Mental health should not be normalized

Nicole Aimone, Editor-in-Chief

The first time I ever experienced a panic attack, I was 17. My mom rushed me to the emergency room because she thought I was dying.

That was the first time I was diagnosed with an anxiety disorder.

The first thing the nurse said to me after the diagnosis was, “Don’t worry, you’re not alone.”

Not long after that, I experienced my first depressive episode at 17. I was a happy kid, I had a good family and a good life. There was no evident reason why I suddenly began isolating myself, why my moods changed at the drop of a hat and why I was always on the verge of tears.

But that’s exactly what was happening. When I confided in my friends, the only thing they said to me was, “Don’t worry, you’re not alone.”

I experienced another depressive period during the spring semester of my sophomore year at UW-Whitewater. I stopped going to class, I laid in bed for 20 out of 24 hours a day. I binge watched 8 seasons of “Shameless” in three weeks because that was the only thing I felt I could handle.

My roommate at the time, trying her best to help said, “Don’t worry, you’re not alone.”

That period carried long into the summer, marking the worst depression I’d ever experienced.

I  stayed in bed, clutching my dog Olive, because she was the only thing that brought me a little bit of happiness. Some days, I didn’t even watch TV. I just started at my ceiling waiting for the day to end.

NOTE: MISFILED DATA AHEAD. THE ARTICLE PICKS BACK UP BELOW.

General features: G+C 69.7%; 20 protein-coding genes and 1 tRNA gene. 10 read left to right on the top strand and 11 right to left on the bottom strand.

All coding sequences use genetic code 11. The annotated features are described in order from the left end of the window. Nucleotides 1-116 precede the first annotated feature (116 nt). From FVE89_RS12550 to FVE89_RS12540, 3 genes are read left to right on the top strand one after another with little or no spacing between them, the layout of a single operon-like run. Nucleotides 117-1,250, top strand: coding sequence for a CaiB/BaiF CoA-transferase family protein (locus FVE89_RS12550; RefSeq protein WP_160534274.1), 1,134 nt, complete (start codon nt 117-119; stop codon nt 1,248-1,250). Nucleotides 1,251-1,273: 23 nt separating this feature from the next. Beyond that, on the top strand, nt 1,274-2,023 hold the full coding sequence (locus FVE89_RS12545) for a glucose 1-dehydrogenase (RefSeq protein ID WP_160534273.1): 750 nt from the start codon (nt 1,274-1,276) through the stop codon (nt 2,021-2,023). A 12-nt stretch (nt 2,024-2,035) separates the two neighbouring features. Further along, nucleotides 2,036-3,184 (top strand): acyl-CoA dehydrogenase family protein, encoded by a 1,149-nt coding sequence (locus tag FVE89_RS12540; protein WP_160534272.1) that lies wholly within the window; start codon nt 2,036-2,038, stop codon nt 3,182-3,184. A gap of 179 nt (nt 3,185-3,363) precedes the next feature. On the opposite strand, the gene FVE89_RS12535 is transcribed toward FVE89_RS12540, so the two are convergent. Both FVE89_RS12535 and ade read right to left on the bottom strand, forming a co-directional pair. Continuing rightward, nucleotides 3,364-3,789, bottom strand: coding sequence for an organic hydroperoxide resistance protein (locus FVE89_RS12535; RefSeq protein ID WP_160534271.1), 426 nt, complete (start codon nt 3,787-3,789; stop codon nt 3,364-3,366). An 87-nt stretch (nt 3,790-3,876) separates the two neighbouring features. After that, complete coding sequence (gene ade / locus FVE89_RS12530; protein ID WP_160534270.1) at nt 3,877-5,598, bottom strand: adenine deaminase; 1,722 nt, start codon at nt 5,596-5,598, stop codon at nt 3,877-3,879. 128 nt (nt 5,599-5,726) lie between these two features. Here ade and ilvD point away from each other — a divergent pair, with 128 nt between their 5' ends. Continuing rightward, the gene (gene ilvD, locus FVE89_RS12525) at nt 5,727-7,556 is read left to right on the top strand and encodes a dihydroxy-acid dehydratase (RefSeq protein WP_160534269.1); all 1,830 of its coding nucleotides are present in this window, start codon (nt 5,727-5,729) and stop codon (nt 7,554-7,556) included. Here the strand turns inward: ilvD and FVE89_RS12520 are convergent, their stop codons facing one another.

When I finally sought help, my therapist said, “Don’t worry, you’re not alone.”

Maybe it’s true that I’m not the only one who experienced depression and anxiety. But I can’t help being annoyed anytime someone says those words to me.

For one, it instantly invalidates how I am feeling. It says that my mental health isn’t anything special or important. Worst of all, it normalizes an unhealthy mental state. It gives people who don’t understand an easy way to sympathize without acknowledging just how big a part of our society this is.

I would never wish how I felt on my worst enemy, yet when I shared my feelings everyone acted like it was the most normal feeling in the world.

Everyone experiences depression differently, and everyone’s individual symptoms matter and are important. This is something that should never be normalized.

By remembering that everyone is different in their mental health, we can remember that someone feeling hopeless and sad or even feeling like they want to end their life should never be a normal part of our society.